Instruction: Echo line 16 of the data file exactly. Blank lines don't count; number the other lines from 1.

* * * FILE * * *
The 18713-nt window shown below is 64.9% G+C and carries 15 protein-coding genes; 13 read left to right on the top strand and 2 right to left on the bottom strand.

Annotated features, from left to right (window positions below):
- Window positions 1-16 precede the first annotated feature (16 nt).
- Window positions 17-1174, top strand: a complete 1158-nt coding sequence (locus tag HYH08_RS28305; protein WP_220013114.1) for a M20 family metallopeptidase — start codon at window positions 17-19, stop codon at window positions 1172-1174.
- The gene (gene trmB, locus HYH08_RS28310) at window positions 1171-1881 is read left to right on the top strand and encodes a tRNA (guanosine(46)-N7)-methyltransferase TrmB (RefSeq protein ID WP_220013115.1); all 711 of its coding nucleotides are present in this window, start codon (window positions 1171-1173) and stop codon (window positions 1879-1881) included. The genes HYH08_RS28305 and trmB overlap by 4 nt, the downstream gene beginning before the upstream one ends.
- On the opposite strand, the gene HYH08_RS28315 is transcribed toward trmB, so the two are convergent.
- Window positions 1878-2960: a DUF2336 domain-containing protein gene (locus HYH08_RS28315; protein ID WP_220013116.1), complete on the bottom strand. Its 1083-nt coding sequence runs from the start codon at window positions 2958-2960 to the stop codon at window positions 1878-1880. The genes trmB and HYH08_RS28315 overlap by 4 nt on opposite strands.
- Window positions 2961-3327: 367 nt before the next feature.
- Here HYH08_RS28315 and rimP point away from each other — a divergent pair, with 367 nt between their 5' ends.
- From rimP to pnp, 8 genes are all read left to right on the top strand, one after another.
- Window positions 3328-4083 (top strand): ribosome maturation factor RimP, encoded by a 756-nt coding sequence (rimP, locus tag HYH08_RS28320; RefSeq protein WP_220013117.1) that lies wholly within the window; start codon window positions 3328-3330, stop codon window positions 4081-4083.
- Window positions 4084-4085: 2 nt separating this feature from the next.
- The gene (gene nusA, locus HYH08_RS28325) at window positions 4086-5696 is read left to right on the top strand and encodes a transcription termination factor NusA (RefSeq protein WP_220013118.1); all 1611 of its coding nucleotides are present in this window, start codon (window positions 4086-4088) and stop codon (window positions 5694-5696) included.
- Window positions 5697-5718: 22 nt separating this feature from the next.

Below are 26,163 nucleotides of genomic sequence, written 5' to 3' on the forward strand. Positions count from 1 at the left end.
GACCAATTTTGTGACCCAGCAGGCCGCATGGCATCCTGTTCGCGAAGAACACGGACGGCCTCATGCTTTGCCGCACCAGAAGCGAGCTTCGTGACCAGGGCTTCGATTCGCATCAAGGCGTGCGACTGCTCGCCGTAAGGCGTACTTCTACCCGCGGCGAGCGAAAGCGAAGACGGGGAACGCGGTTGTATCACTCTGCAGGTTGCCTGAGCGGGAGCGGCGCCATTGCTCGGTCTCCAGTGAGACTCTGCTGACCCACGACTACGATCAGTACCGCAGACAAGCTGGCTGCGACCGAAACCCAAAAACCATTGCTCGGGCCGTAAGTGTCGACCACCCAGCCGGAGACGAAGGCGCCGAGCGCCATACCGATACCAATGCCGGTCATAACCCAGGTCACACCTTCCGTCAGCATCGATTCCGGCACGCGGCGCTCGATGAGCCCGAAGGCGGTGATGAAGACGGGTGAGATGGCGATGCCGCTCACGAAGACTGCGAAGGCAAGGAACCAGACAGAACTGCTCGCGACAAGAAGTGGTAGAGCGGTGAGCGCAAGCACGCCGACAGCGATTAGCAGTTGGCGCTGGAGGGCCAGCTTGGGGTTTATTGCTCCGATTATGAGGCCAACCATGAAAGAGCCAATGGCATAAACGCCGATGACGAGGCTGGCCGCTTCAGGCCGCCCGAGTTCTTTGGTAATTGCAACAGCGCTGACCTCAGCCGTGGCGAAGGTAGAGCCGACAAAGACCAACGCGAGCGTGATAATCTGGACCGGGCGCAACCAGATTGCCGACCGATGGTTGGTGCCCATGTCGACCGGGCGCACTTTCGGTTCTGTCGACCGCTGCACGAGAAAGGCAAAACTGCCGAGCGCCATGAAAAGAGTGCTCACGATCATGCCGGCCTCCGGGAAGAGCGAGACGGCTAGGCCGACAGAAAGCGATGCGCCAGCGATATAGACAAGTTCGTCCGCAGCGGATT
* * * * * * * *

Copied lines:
GACCAATTTTGTGACCCAGCAGGCCGCATGGCATCCTGTTCGCGAAGAACACGGACGGCCTCATGCTTTGCCGCACCAGAAGCGAGCTTCGTGACCAGGGCTTCGATTCGCATCAAGGCGTGCGACTGCTCGCCGTAAGGCGTACTTCTACCCGCGGCGAGCGAAAGCGAAGACGGGGAACGCGGTTGTATCACTCTGCAGGTTGCCTGAGCGGGAGCGGCGCCATTGCTCGGTCTCCAGTGAGACTCTGCTGACCCACGACTACGATCAGTACCGCAGACAAGCTGGCTGCGACCGAAACCCAAAAACCATTGCTCGGGCCGTAAGTGTCGACCACCCAGCCGGAGACGAAGGCGCCGAGCGCCATACCGATACCAATGCCGGTCATAACCCAGGTCACACCTTCCGTCAGCATCGATTCCGGCACGCGGCGCTCGATGAGCCCGAAGGCGGTGATGAAGACGGGTGAGATGGCGATGCCGCTCACGAAGACTGCGAAGGCAAGGAACCAGACAGAACTGCTCGCGACAAGAAGTGGTAGAGCGGTGAGCGCAAGCACGCCGACAGCGATTAGCAGTTGGCGCTGGAGGGCCAGCTTGGGGTTTATTGCTCCGATTATGAGGCCAACCATGAAAGAGCCAATGGCATAAACGCCGATGACGAGGCTGGCCGCTTCAGGCCGCCCGAGTTCTTTGGTAATTGCAACAGCGCTGACCTCAGCCGTGGCGAAGGTAGAGCCGACAAAGACCAACGCGAGCGTGATAATCTGGACCGGGCGCAACCAGATTGCCGACCGATGGTTGGTGCCCATGTCGACCGGGCGCACTTTCGGTTCTGTCGACCGCTGCACGAGAAAGGCAAAACTGCCGAGCGCCATGAAAAGAGTGCTCACGATCATGCCGGCCTCCGGGAAGAGCGAGACGGCTAGGCCGACAGAAAGCGATGCGCCAGCGATATAGACAAGTTCGTCCGCAGCGGATT